A silent knowing gleamed in his eyes, a depth that both stilled and humbled her. His fingers wrapped around hers, closing them around the vial. “Drink, Vhalla Yarl, and get a good night’s sleep. From the looks of you, it’s been a while.”
Jax left her before she could respond. Vhalla stared at the vial in her hand and wondered just what the man could see in her, what the world saw in her now. Her thoughts spun like a top, faster and faster, out of control until she eagerly brought the potion to her lips, drinking it in a gluttonous gulp.
Vhalla collapsed upon the bed, his bed.
It smelled stale. The linens hadn’t been washed in a long time, if ever. They had a dry crunch and gave off a damp and earthy aroma. But somewhere under the musty scent was a musk that Vhalla knew well. She curled in on herself, clutching at the mattress, pillows, and blanket. Leather, steel, eucalyptus, fire and smoke, and a scent that was distinctly Aldrik—a combination that overwhelmed her.
When Vhalla woke next, she expected to have only slept for a few hours. The sun hung low in the sky and the room was dim with the orange light that penetrated the slats of the window shutters. She dragged her feet to the main room; it was mostly empty, save for two men having a drink at the end of one of the long tables.
“Sleeping beauty wakes.” Jax grinned, his hair was loose and it fell straight to his lower chest.
“It hasn’t been that long.” Vhalla sat a good space away from Lord Erion and across from the head major. “Only a day,” Erion mumbled over his drink. “What?”
“You were out a bit. Guess I was right about that whole sleeping thing,” Jax said proudly.
A day ... She had slept for a whole day. Vhalla quickly did the math in her head. “Any word from the riders sent?”
“It’s only been a day. They can’t even be halfway.” Erion set his flagon on the table.
“I made it in two days,” Vhalla felt the need to point out to him.
“Well, you must not be human.” He glanced at her sideways. “Maybe you’re half-wind, Serien.”
Vhalla ran a hand through her hair, checking it from the corners of her eyes to see if the black ink that masked her Eastern brown had washed out from the bath. It hadn’t completely, but it had faded enough to contribute to the Western man’s suspicions. She looked across to Jax, but he had already begun the swift process of changing the topic.
They were both Golden Guard, but Jax hadn’t shared her identity despite Erion’s clear suspicions. Vhalla could guess why it would make sense not to prematurely reveal her true name, but she didn’t have a reason to expect such loyalty from a man she hardly knew. They placed food in front of her, and Vhalla stared at it listlessly. Her mind was full, which meant it silenced the grumbling of her stomach. But Vhalla knew she must be hungry.
Slowly, diligently, she cleaned her plate. In the forests to the south, there was a dying prince depending on her strength. Elecia had said that one person couldn’t sustain two, and Vhalla meant to prove her wrong. At the least, she’d buy them all more time.
Vhalla returned promptly to Aldrik’s bed and buried herself under the blankets. She slept as long as her body demanded, which proved to be a fair deal, and ate everything she could in the following three days. Vhalla worked to restore her strength and conserve her energy, avoiding any undue exertion or risk. It meant most of her time was spent within the camp palace among the other majors, but Vhalla quickly found herself of use.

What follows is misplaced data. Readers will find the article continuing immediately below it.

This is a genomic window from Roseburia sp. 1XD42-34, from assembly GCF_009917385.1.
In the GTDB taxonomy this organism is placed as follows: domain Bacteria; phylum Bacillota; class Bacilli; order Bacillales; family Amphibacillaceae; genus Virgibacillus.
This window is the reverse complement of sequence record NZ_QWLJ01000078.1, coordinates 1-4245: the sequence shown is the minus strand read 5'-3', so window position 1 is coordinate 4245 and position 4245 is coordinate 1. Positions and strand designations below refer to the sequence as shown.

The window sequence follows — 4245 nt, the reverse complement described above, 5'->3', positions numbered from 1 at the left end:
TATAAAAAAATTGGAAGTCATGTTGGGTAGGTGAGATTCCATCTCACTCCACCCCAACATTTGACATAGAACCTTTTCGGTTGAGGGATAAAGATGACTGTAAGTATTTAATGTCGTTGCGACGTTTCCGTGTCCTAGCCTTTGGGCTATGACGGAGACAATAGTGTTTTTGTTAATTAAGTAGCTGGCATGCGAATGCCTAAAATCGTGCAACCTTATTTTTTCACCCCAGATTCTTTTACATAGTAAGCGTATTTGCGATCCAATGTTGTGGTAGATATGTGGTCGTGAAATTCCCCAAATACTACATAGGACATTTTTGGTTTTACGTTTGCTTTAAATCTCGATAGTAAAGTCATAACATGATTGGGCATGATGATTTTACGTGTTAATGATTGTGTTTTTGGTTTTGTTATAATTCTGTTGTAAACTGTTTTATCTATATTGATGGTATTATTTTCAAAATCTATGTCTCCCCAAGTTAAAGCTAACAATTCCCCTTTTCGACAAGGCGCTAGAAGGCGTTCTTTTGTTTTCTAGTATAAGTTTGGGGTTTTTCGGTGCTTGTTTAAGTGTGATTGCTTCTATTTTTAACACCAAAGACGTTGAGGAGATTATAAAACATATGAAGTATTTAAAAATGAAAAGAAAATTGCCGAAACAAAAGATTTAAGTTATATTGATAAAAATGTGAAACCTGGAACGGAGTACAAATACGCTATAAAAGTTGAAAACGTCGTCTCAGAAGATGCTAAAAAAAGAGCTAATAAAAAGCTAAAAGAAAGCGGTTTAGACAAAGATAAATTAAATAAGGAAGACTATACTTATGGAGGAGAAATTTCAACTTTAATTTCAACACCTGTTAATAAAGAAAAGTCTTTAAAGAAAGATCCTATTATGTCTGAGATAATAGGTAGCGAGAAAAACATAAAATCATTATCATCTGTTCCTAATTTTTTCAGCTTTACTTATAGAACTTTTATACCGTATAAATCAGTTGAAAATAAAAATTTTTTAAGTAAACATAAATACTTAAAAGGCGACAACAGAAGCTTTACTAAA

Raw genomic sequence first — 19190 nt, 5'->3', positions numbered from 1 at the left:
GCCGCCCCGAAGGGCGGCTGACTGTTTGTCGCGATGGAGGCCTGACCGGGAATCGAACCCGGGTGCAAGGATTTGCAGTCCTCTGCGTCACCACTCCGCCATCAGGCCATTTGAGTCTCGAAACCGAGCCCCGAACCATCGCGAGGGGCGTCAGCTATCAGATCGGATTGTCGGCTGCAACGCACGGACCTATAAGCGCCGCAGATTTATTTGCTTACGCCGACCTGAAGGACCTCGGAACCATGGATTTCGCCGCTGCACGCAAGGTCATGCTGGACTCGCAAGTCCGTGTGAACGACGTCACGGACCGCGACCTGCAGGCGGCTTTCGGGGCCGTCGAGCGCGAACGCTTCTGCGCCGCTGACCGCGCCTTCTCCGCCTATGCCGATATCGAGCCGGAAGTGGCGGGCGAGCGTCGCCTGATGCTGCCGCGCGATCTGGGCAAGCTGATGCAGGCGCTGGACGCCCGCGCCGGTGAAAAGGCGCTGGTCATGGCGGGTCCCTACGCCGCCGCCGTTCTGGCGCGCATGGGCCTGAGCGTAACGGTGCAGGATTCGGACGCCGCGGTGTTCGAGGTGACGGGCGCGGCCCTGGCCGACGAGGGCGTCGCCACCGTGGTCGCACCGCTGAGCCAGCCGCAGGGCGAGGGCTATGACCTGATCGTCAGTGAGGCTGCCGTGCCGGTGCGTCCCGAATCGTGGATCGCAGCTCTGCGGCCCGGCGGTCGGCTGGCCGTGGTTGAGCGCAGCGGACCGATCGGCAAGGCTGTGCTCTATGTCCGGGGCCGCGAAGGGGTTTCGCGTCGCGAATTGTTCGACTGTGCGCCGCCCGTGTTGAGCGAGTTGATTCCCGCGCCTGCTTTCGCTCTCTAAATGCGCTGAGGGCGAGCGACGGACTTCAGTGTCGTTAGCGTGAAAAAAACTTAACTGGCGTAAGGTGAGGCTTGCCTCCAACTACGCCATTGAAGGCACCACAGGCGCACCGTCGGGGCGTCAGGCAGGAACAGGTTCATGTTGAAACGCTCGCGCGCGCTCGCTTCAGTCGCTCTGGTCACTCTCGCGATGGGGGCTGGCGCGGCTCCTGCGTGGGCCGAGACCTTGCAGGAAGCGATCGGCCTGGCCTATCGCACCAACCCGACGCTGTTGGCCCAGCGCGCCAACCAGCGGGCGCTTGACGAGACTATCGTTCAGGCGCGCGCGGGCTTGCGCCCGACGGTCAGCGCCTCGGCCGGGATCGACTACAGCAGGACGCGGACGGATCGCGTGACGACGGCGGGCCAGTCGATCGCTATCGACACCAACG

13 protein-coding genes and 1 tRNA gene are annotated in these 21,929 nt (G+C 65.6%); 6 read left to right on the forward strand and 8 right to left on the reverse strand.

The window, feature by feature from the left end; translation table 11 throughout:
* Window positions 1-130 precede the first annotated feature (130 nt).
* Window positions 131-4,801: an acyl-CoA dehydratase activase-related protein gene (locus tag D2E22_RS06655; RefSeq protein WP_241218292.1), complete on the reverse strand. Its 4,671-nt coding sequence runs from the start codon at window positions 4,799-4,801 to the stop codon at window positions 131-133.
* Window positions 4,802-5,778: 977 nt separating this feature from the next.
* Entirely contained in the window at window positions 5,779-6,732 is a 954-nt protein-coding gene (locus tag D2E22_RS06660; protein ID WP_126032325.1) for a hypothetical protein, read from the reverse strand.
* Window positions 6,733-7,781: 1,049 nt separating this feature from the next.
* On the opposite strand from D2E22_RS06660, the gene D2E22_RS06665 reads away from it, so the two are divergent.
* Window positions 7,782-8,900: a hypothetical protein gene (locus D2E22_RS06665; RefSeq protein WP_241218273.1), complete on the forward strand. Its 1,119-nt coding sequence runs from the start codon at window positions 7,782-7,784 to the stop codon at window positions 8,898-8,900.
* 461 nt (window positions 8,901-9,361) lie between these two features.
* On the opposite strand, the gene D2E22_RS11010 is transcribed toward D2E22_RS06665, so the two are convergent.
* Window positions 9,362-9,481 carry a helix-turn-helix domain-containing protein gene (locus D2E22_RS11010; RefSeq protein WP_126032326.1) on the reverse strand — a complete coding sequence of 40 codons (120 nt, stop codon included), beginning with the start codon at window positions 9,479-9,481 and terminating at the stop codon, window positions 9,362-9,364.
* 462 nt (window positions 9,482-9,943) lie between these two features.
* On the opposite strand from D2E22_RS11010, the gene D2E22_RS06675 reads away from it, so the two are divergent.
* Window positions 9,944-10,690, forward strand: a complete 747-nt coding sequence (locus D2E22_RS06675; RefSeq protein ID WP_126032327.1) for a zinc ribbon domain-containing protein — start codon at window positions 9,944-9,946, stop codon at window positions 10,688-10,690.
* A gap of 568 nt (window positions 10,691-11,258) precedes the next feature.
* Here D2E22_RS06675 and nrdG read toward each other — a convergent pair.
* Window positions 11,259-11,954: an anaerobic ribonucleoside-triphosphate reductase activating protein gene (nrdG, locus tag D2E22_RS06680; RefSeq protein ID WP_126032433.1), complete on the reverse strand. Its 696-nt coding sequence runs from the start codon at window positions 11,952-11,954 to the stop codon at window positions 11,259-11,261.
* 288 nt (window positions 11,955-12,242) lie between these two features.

During the day, she transcribed notes for Jax as he helped manage half the army. He and Erion had been left in command alongside a grizzled old major whom Vhalla had yet to interact with. There were no objections from the majors toward their current commanders in the stead of the Imperial family. The only time questions arose was from trying to decipher Jax’s notes, and thus Vhalla had found an immediate use.
The Black Legion’s Head Major’s penmanship was laughable, and the majors were grateful for Vhalla’s cleaner lines and tidier letters in their ledgers and records. The appreciation was mutual, as it gave Vhalla the opportunity to learn about the siege and the army in a way she never had before. Her prior readings on military tactics and methodologies began to make more sense when given the framework of a real life situation. Vhalla saw how troops were managed on the perimeter. She sat quietly and let the men and women talk about rationing and sending hunting parties into the surrounding woods. She also began to see the lines between theory and actuality. Vhalla repeated in her head the information she gleaned, quickly committing it to memory and filing it away for later use.
Her days were quite full, which only made the empty nights harder. Without distractions her mind began to wander. The silence seemed to stretch into eternity and seeped into her Bond with Aldrik, making her question if it was finally beginning to waver. Nothing about the Channel between her and Aldrik felt as it had been. Like the dormant earth in winter, she had no dreams of his memories and no heartbeat in her ears other than her own.
Vhalla prayed that it was the distance and his weakness taking their toll. But she didn’t know for certain. Not knowing, combined with the emptiness, threatened to drive her mad.
On her fourth day, she’d indulged in a mid-day sleep, only to be woken by trumpets in the late evening. It couldn’t be Aldrik returning, she reasoned. At the earliest, he’d be ten more days, so Vhalla rolled over and pulled the blankets over her head. She felt amazing with all the rest and proper eating, but Vhalla remained determined. The seven days Elecia had promised were almost up and somewhere on the far edge of her consciousness was an exhausted wavering of magic.